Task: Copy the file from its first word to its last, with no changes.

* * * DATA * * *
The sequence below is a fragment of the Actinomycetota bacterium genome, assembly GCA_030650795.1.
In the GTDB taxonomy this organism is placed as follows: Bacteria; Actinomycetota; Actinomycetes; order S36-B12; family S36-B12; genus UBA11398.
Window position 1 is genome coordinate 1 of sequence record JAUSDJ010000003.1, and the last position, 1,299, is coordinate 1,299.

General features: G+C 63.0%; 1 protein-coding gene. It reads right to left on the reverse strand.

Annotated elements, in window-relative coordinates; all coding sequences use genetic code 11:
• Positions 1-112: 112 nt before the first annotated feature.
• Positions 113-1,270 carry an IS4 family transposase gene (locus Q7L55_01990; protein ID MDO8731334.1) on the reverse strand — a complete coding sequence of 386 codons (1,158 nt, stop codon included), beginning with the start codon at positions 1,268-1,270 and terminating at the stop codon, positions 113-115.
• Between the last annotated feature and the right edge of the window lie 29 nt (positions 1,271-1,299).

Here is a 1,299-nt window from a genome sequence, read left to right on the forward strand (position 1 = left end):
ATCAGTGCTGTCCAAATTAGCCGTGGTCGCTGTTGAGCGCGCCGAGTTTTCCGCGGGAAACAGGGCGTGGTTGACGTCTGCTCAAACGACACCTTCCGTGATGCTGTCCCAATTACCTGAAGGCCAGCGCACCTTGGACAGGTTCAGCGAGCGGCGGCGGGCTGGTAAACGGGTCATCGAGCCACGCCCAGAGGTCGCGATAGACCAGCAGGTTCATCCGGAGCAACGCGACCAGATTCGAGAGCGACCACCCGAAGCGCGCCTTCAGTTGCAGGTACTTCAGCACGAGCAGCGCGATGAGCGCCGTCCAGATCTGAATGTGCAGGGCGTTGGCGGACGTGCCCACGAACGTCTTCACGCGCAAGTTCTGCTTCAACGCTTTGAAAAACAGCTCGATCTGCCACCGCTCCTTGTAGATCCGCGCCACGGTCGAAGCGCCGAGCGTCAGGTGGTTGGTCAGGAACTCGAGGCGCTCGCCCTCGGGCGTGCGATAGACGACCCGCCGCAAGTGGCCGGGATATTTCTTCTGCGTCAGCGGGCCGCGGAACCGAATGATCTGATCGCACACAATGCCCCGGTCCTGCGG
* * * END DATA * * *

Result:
The sequence below is a fragment of the Actinomycetota bacterium genome, assembly GCA_030650795.1.
In the GTDB taxonomy this organism is placed as follows: Bacteria; Actinomycetota; Actinomycetes; order S36-B12; family S36-B12; genus UBA11398.
Window position 1 is genome coordinate 1 of sequence record JAUSDJ010000003.1, and the last position, 1,299, is coordinate 1,299.

General features: G+C 63.0%; 1 protein-coding gene. It reads right to left on the reverse strand.

Annotated elements, in window-relative coordinates; all coding sequences use genetic code 11:
• Positions 1-112: 112 nt before the first annotated feature.
• Positions 113-1,270 carry an IS4 family transposase gene (locus Q7L55_01990; protein ID MDO8731334.1) on the reverse strand — a complete coding sequence of 386 codons (1,158 nt, stop codon included), beginning with the start codon at positions 1,268-1,270 and terminating at the stop codon, positions 113-115.
• Between the last annotated feature and the right edge of the window lie 29 nt (positions 1,271-1,299).

Here is a 1,299-nt window from a genome sequence, read left to right on the forward strand (position 1 = left end):
ATCAGTGCTGTCCAAATTAGCCGTGGTCGCTGTTGAGCGCGCCGAGTTTTCCGCGGGAAACAGGGCGTGGTTGACGTCTGCTCAAACGACACCTTCCGTGATGCTGTCCCAATTACCTGAAGGCCAGCGCACCTTGGACAGGTTCAGCGAGCGGCGGCGGGCTGGTAAACGGGTCATCGAGCCACGCCCAGAGGTCGCGATAGACCAGCAGGTTCATCCGGAGCAACGCGACCAGATTCGAGAGCGACCACCCGAAGCGCGCCTTCAGTTGCAGGTACTTCAGCACGAGCAGCGCGATGAGCGCCGTCCAGATCTGAATGTGCAGGGCGTTGGCGGACGTGCCCACGAACGTCTTCACGCGCAAGTTCTGCTTCAACGCTTTGAAAAACAGCTCGATCTGCCACCGCTCCTTGTAGATCCGCGCCACGGTCGAAGCGCCGAGCGTCAGGTGGTTGGTCAGGAACTCGAGGCGCTCGCCCTCGGGCGTGCGATAGACGACCCGCCGCAAGTGGCCGGGATATTTCTTCTGCGTCAGCGGGCCGCGGAACCGAATGATCTGATCGCACACAATGCCCCGGTCCTGCGG